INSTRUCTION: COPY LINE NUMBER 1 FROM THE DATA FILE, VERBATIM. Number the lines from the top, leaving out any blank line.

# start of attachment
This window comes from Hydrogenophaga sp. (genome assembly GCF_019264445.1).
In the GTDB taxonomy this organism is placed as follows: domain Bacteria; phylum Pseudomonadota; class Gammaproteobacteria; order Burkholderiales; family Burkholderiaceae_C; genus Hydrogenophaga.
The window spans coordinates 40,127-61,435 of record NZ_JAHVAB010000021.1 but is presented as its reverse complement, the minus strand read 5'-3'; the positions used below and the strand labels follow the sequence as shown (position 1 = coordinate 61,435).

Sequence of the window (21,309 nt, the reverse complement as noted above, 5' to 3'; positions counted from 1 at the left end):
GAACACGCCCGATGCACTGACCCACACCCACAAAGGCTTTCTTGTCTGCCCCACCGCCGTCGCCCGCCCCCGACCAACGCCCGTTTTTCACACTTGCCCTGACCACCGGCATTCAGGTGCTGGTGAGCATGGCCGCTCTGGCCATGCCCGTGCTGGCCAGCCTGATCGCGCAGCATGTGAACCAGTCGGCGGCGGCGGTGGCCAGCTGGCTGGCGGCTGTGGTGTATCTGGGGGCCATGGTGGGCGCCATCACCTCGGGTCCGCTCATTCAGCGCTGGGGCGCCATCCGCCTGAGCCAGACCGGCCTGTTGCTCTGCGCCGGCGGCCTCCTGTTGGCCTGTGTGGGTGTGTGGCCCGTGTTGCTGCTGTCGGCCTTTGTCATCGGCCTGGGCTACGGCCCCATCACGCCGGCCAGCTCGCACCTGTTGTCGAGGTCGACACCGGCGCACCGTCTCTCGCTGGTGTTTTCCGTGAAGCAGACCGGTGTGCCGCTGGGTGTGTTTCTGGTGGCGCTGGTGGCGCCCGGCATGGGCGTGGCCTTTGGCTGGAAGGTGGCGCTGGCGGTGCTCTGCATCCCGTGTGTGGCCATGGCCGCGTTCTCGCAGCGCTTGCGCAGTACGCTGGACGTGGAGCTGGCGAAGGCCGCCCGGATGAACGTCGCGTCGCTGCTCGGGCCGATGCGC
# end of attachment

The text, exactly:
This window comes from Hydrogenophaga sp. (genome assembly GCF_019264445.1).